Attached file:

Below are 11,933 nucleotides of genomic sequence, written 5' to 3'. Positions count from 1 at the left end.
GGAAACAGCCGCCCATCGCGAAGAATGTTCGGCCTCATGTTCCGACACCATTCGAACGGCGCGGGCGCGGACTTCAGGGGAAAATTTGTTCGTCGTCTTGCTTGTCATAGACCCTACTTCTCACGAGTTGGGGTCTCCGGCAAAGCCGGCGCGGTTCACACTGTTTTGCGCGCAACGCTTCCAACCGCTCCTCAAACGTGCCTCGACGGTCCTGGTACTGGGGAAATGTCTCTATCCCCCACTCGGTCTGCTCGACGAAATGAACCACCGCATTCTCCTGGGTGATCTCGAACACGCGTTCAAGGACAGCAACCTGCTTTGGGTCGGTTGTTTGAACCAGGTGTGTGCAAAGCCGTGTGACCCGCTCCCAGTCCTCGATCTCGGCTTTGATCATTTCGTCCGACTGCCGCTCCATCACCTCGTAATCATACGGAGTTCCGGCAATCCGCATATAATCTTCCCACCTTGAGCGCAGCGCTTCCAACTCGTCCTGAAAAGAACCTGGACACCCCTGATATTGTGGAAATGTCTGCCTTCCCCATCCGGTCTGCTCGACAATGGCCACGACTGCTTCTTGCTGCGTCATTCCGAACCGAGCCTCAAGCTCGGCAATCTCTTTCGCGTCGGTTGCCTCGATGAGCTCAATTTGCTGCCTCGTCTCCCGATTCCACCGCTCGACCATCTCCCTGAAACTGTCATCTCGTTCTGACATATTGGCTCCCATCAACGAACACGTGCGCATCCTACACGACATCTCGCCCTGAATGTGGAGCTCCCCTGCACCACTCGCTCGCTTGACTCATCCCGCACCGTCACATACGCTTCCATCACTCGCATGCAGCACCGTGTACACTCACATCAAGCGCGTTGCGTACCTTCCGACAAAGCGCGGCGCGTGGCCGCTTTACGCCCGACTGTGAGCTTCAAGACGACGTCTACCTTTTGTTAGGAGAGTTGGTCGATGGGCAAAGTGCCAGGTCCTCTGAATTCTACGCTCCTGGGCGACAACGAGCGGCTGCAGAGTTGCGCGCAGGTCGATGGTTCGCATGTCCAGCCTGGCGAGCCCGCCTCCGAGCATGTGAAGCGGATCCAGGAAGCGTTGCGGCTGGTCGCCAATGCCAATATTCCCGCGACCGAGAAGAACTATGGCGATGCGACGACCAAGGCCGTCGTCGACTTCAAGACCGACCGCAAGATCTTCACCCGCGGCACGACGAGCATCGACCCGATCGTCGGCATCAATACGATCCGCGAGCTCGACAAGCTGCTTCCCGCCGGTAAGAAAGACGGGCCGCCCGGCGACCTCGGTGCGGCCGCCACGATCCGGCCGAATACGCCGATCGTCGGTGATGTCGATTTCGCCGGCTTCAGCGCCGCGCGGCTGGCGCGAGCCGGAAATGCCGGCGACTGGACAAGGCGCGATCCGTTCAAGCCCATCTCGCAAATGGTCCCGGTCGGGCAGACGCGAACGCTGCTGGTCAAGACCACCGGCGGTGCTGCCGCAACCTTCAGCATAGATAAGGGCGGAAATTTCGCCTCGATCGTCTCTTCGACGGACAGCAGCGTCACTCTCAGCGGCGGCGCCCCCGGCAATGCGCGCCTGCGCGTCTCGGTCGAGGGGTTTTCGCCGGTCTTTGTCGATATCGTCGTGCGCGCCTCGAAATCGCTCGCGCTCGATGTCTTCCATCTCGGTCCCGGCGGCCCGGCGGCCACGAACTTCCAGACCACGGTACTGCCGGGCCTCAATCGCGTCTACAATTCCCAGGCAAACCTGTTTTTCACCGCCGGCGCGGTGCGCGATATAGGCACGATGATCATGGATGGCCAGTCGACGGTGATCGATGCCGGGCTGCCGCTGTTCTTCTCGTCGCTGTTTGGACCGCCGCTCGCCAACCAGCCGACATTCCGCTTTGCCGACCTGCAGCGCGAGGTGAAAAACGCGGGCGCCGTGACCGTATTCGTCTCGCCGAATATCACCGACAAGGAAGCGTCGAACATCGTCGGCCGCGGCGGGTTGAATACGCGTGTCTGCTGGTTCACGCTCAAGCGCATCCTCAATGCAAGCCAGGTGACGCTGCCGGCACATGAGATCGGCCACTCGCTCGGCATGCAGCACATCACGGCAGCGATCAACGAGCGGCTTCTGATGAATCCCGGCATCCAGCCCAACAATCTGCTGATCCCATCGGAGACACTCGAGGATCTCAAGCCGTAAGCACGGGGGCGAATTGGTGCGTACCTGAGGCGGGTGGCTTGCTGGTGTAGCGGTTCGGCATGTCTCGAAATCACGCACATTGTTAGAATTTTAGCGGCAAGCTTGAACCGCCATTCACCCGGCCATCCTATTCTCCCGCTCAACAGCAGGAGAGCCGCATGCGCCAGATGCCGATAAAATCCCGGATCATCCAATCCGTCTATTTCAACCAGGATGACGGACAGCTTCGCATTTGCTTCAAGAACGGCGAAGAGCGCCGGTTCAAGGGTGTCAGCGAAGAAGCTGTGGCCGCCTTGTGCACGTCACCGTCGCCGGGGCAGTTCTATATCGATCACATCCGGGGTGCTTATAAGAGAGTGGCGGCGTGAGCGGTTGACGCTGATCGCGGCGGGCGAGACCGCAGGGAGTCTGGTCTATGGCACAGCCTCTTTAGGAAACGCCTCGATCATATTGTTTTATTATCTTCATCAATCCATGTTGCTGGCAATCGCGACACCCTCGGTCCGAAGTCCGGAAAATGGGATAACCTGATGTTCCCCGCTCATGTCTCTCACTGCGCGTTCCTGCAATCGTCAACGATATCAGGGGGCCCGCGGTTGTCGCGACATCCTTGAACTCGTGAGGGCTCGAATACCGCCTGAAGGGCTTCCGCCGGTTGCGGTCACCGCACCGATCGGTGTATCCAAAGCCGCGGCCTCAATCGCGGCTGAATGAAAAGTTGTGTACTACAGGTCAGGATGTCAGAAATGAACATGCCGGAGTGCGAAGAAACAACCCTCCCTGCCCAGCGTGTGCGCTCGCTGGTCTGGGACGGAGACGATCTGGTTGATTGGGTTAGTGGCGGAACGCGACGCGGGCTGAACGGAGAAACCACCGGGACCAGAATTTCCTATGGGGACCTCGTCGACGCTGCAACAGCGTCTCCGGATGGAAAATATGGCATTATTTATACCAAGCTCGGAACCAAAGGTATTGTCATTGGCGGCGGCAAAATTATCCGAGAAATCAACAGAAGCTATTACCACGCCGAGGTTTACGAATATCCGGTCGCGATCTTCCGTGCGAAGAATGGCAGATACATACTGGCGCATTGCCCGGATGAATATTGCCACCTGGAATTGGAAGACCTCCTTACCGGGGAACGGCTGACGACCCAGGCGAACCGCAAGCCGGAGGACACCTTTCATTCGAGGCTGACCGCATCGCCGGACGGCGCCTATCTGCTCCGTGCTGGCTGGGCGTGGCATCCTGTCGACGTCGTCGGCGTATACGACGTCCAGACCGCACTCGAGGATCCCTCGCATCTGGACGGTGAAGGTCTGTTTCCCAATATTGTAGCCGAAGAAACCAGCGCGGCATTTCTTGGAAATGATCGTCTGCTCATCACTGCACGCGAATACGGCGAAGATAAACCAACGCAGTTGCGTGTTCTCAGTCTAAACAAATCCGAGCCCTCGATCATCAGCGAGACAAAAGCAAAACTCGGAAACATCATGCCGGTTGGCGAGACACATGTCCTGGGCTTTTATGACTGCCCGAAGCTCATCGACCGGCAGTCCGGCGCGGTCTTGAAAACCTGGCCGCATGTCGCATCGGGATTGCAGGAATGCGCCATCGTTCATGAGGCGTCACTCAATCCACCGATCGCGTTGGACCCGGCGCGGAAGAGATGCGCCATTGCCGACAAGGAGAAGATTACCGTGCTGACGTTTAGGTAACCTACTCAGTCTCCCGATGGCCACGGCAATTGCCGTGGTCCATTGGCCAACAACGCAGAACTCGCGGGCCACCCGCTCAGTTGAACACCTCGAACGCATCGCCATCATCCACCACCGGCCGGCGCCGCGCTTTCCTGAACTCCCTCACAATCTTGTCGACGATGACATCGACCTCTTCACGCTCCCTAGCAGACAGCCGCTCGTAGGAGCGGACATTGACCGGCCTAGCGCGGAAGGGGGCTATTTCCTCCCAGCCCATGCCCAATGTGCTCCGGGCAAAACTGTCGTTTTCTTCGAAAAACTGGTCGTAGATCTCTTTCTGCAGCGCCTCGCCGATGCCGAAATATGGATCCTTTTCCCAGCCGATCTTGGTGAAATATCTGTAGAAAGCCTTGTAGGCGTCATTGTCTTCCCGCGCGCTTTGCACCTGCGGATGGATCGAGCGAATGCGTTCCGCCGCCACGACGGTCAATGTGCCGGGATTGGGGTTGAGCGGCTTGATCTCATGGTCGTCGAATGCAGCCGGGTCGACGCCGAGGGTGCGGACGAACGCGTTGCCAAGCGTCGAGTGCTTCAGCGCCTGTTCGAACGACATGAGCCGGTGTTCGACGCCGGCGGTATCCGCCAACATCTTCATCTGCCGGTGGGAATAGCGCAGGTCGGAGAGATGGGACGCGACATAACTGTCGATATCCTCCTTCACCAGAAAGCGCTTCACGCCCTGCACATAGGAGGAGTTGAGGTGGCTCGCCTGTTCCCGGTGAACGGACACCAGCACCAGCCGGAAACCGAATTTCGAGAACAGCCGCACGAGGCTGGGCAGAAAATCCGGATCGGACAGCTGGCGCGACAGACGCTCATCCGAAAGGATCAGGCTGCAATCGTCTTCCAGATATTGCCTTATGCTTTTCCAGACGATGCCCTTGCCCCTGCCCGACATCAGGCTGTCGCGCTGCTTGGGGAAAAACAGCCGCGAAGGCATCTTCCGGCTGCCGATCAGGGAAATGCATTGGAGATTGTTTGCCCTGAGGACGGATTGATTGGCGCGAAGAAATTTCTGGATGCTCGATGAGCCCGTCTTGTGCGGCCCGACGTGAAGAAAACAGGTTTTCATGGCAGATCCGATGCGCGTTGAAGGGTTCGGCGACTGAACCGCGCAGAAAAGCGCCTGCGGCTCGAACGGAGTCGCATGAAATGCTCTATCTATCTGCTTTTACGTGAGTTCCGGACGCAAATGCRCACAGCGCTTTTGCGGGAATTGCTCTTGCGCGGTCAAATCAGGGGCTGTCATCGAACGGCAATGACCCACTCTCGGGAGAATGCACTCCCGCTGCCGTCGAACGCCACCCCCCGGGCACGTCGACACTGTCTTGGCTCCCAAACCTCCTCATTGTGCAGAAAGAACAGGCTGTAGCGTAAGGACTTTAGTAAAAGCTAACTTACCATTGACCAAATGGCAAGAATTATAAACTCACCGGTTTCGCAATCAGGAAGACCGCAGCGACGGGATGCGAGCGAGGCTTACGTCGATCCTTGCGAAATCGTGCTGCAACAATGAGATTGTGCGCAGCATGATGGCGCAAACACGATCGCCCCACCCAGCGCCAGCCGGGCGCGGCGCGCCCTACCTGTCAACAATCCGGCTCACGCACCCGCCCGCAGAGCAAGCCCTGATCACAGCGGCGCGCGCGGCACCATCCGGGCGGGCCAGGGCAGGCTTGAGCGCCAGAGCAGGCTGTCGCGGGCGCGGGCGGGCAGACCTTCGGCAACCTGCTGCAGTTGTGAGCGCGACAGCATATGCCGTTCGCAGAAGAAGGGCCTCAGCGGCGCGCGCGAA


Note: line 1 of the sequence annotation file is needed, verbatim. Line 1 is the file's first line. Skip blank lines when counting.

Below are 11,933 nucleotides of genomic sequence, written 5' to 3'. Positions count from 1 at the left end.